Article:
“Then you have to wait for the water to come in, wait for it to come out, and then clean inside for hours – you have to clean the apartment over and over again.

“Then you wait for it to dry, and then just drop your belongings. You lose an entire day, just to be able to stay home.”

However, Fagarazzi is still a believer in MOSE. “I trust it 100%, but it won’t stop climate change and it doesn’t solve all of Venice’s problems,” he said.

“We had hoped so [the events of last year] It will never happen again, but since the mousse wasn’t finished yet, we knew it could. The people of Venice should hope for the best but prepare for the worst. “

We cannot deal with another person

Flood Venice

Shops closed as people struggled to move around the city

Photo by ANDREA PATTARO / AFP via Getty Images

Valeria Duflo, co-founder of Venice Outenica, agrees.

Water rises [flooding] It has always been a part of life in Venice. “Although events like yesterday are not fun – they cause damage and waste time as we have to lift everything off the ground – the Venetians know how to handle it.

“What we could not bear would be another severe flood as we saw last year.

“But with MOSE working, and even up to 130cm, we shouldn’t see it again.”

But it does confirm that flood barriers are not the only thing needed.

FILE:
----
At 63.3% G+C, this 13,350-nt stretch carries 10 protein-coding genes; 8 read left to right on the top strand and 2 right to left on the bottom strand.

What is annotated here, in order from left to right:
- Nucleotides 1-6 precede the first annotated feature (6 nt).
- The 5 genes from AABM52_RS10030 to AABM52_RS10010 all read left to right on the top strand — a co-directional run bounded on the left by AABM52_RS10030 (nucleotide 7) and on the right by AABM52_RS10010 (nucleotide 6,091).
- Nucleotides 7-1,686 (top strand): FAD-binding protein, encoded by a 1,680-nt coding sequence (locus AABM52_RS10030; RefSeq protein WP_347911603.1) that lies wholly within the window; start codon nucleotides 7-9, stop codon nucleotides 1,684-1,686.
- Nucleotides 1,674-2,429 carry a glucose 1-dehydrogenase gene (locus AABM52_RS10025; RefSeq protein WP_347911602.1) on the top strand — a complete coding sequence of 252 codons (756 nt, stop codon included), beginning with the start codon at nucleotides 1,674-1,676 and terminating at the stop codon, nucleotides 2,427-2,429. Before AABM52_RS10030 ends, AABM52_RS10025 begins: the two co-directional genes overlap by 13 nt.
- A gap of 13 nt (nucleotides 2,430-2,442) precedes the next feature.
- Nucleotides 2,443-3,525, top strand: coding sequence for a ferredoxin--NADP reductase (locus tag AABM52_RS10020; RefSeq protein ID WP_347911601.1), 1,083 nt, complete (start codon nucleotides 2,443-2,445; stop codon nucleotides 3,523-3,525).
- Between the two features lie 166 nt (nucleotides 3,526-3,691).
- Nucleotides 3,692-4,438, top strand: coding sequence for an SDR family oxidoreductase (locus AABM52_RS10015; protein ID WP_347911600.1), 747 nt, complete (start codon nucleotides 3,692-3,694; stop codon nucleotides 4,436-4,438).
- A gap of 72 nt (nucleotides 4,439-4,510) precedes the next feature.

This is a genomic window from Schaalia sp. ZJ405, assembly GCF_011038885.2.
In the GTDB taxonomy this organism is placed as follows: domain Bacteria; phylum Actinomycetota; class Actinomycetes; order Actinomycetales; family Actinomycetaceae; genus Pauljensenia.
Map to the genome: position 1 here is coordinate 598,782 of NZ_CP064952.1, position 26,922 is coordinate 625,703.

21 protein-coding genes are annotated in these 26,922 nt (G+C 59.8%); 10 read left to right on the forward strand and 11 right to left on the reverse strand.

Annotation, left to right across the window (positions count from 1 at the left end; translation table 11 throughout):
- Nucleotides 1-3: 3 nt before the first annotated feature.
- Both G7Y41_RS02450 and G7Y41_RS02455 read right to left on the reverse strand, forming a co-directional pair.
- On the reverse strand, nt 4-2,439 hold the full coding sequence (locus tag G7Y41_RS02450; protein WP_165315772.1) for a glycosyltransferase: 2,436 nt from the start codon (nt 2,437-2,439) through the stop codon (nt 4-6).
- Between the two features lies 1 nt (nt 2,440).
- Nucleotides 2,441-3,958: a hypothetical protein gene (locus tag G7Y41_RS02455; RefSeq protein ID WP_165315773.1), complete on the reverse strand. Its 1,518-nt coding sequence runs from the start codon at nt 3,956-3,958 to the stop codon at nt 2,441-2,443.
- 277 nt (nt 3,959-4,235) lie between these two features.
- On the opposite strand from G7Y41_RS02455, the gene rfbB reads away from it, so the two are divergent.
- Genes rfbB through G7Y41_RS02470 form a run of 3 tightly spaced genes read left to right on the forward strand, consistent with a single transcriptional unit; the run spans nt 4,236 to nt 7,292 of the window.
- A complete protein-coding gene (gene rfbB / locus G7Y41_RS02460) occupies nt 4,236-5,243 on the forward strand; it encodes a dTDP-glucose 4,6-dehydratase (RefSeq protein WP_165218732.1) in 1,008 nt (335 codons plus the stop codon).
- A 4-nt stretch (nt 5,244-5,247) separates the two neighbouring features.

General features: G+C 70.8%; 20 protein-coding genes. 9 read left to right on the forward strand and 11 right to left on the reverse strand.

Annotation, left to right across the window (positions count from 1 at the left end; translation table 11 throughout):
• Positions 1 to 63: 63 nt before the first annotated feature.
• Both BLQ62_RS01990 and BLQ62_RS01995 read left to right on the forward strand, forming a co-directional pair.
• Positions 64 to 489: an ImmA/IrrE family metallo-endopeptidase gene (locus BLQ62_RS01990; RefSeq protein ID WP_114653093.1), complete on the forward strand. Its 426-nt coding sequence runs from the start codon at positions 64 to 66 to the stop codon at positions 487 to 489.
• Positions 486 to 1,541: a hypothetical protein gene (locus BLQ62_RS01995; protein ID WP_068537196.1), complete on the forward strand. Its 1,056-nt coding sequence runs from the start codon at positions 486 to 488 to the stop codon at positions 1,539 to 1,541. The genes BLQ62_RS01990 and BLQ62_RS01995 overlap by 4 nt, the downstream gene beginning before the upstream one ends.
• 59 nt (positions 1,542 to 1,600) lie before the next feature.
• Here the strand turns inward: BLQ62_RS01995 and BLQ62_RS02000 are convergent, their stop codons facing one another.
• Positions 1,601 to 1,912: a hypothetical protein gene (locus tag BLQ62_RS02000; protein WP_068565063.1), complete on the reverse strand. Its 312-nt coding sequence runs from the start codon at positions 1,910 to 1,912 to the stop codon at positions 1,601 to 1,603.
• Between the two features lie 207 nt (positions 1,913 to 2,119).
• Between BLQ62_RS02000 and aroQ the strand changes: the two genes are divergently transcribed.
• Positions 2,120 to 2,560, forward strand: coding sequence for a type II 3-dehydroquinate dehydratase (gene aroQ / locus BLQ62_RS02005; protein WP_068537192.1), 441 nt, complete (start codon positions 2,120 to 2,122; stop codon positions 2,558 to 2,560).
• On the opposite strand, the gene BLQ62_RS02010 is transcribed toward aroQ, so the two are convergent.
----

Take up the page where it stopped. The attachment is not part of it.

She adds, “In addition to the well-known phenomenon of local community displacement, it is known that mass tourism exacerbates the impact of climate change, and it is urgent that we work to change it now.”

Vernier says that when the MOSE was planned for decades, it was estimated that it would need to raise whenever sea level reached 110 cm (43 in) above average – which happened at that point several times a year.

“Now with the worsening of the climate crisis, the water level is always higher, and we see this kind of tide 20 times a year,” he said.

“What will happen in 30 years?”

READ  Unwanted "trophy" video: Mercia Losescu considers "public disappointment" - news according to sources

Fight for control

Even higher areas of the city, such as the main road on the Strada Nova, were inundated

Even higher areas of the city, such as the main road on the Strada Nova, were inundated

Julia Buckley

With more bad weather expected over the next few days, the flood barriers were lifted overnight.

A high tide of 123 cm (48 in) was recorded on Wednesday morning, with 135 cm (53 in) expected for Thursday, and 140 cm (55 in) for Friday. MOSE will be activated for both.

In the meantime, the Venetian authorities are seeking to have a greater say in the decision to lift the barriers.

He added that there is an urgent need to “shorten the chain of command”.

Leave a Reply

Your email address will not be published. Required fields are marked *